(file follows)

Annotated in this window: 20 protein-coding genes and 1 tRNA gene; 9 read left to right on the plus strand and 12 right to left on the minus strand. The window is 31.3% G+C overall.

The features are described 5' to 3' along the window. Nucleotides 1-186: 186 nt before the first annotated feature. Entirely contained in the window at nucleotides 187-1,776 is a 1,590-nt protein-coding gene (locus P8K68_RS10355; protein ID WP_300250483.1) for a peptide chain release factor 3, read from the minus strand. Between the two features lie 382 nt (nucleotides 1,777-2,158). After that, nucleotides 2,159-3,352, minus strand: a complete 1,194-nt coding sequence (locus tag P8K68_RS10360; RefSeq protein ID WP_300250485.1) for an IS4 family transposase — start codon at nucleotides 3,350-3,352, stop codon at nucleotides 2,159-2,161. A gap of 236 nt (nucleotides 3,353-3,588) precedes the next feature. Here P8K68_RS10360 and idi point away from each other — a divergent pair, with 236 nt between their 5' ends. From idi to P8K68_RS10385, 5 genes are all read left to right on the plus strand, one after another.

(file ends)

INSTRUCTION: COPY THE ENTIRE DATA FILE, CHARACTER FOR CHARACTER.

Annotated in this window: 20 protein-coding genes and 1 tRNA gene; 9 read left to right on the plus strand and 12 right to left on the minus strand. The window is 31.3% G+C overall.

The features are described 5' to 3' along the window. Nucleotides 1-186: 186 nt before the first annotated feature. Entirely contained in the window at nucleotides 187-1,776 is a 1,590-nt protein-coding gene (locus P8K68_RS10355; protein ID WP_300250483.1) for a peptide chain release factor 3, read from the minus strand. Between the two features lie 382 nt (nucleotides 1,777-2,158). After that, nucleotides 2,159-3,352, minus strand: a complete 1,194-nt coding sequence (locus tag P8K68_RS10360; RefSeq protein ID WP_300250485.1) for an IS4 family transposase — start codon at nucleotides 3,350-3,352, stop codon at nucleotides 2,159-2,161. A gap of 236 nt (nucleotides 3,353-3,588) precedes the next feature. Here P8K68_RS10360 and idi point away from each other — a divergent pair, with 236 nt between their 5' ends. From idi to P8K68_RS10385, 5 genes are all read left to right on the plus strand, one after another.